Friday, May 31, 2013
AT REALTY News
An Update .
Course on Assessment of Builders and Real Estate Developers
The sale of property to ease: Delhi govt.
BMC wants 79A clearance from Registrar before approving redevelopment
Online registration of properties introduced in West Delhi
Bad loans to soar new RBI loans
Legal Eagle (Anup Shah)
Concept of "common areas" - Is not the prevailing confusion ..
2 June .
attributable to blissful ignorance; feigned ignorance at that ?
In the May 31 Issue of TOI Supplement on property, there are two items of common interest, in the column by Anup Shah, a known law expert.
The expert’s answers to two of the readers’ queries should be of common concern to every apartment owner and /or a non-owner resident :
1. Rohini's query
2. 'A Reader's' query -(immediately following one)
These pertain to areas, more often than not, giving rise to disagreement, problems, altercations, also to disputes leading to litigation, among the owners and other residents in an apartment complex. Hence, in one’s strong view, any solution inuring for the 'common' good has to be necessarily found not outside of but within the frame work of - that is, by keeping in full focus and in the light of, -the governing law.
Own observations (in brief,
in that order
1. It is honestly believed that, - rather it may be the conviction of anyone having a clear and close understanding of the law,
particularly of the concept of 'common areas' as embodied therein,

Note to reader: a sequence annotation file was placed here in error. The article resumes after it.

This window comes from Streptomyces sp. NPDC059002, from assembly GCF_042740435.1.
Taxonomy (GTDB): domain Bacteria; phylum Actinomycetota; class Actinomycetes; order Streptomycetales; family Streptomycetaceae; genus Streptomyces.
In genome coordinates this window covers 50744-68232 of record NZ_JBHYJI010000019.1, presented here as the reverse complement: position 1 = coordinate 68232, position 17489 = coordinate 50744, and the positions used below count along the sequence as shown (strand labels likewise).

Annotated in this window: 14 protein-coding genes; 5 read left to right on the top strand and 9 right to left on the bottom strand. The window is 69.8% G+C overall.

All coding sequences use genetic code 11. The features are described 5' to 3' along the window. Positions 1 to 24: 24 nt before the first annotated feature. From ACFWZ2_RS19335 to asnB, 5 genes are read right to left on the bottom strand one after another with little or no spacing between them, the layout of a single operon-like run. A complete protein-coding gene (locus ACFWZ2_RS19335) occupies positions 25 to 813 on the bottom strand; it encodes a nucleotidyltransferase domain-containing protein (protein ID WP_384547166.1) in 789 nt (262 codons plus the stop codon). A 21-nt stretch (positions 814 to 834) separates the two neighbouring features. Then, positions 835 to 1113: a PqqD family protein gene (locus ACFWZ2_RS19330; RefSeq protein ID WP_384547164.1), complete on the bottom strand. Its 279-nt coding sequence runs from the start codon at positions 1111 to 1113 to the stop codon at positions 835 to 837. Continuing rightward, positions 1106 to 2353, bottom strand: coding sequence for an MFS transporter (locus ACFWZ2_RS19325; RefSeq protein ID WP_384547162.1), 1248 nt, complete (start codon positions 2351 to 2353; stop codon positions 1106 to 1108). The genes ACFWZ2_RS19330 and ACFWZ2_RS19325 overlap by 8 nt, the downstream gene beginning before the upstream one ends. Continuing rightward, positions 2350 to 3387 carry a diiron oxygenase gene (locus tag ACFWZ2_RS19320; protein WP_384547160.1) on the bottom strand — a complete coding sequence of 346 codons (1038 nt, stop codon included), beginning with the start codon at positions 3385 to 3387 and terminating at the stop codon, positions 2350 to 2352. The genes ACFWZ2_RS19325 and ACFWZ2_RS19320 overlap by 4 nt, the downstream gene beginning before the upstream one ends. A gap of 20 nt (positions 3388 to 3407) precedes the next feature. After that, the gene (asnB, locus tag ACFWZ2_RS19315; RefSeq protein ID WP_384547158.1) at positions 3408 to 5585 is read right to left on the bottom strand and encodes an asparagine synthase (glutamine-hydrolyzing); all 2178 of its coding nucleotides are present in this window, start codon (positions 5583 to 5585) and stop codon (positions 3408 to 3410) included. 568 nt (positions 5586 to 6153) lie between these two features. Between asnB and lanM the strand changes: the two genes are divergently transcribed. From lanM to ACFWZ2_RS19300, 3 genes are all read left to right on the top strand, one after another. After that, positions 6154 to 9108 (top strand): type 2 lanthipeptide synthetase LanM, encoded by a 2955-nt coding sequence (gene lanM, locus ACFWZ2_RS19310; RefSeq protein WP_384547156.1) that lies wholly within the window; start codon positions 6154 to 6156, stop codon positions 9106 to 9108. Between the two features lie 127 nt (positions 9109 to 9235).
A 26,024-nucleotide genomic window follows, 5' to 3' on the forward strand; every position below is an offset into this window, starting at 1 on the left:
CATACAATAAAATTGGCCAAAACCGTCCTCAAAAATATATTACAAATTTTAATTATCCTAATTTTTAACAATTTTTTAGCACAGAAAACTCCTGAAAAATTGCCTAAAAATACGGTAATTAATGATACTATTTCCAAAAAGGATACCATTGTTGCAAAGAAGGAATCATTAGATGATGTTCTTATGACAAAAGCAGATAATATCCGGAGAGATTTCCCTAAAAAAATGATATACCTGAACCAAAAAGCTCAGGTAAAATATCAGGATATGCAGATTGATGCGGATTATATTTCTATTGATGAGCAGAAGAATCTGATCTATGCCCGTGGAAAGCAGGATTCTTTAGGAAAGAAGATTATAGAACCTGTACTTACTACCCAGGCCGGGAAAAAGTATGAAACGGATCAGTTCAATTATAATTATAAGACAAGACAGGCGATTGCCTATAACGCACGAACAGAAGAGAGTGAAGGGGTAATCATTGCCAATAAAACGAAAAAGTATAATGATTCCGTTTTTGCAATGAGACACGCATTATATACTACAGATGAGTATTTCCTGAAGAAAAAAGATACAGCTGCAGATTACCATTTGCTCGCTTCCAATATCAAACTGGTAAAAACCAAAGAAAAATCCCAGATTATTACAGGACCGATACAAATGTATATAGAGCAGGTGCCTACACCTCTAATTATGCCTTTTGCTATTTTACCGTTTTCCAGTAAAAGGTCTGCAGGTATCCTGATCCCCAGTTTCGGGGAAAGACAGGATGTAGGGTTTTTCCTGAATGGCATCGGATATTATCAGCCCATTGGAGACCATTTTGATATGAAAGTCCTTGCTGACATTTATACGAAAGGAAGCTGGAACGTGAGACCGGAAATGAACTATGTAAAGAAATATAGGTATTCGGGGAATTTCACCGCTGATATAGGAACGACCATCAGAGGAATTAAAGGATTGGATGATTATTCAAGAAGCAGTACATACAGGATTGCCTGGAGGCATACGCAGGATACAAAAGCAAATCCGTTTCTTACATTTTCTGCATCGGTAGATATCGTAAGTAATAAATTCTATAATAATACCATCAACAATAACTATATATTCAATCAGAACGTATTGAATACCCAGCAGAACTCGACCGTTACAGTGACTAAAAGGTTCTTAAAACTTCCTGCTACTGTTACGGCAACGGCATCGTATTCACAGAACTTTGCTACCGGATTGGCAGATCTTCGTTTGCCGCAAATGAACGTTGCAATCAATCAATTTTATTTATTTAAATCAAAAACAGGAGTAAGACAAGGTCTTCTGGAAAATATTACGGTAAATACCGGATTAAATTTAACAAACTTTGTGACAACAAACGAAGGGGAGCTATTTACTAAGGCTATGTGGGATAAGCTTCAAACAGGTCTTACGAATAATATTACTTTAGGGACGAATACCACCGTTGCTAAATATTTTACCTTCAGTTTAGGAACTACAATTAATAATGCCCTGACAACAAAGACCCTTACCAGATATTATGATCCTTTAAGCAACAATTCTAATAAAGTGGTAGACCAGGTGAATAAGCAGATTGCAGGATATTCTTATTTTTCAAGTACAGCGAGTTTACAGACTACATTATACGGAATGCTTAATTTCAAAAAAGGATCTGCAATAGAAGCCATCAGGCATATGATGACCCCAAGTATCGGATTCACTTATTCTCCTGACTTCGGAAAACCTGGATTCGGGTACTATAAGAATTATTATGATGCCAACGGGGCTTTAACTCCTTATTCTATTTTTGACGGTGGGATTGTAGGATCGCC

- any bye-law licensing anyone of the owners or residents in an apartment building to make personal use (as opposed to common use) of any such area as the exteriors of the building , -
which , as per the law, is part and parcel of the common areas, hence required to be 'maintained' by the joint body (association) of co-owners-
should be considered to have no leg to stand on; if so, would be non-est, rather a non- starter, any such license , if given, being
repugnant to the law.
2. The given apartment(s),
not having been made clear by the querist
, may require to be presumed
(which the expert also seems to imply in his answer)
to be one of those very rarely come-across buildings in Bangalore. Reference is to the ones which have strictly followed the special law on apartments. That is, -not only the Act but also all related rules and regulations, of a material nature; further, both by the promoter-entity and its purchasers.
If so done, one can see no sound reason or logic why or how "non-members" (i.e. other than the apartments' owners) can rightly claim to be not bound by, - or will have a valid defence to refuse to abide by, a decision of the owners, taken unanimously, or by a majority.
In any view, at least in principle that must be so; without going into the merits or otherwise of the kind of 'charge' in question and decided upon. It is, in this context, that compliance with the legal requirement of Form B assumes significance and importance.
Contrary to the impression given in certain quarters, such of the provisions of law in force as relate to “common areas” cannot be considered to suffer from any lacuna; much less of a material nature, as to enable anyone to use it as a valid defence for encroaching upon , by making personal use, of any part of the “common areas” within the meaning of the law.
KEY Note :
Earlier Post herein, excusively on the topic of "common areas", may be found to provide the necessary backdrop.
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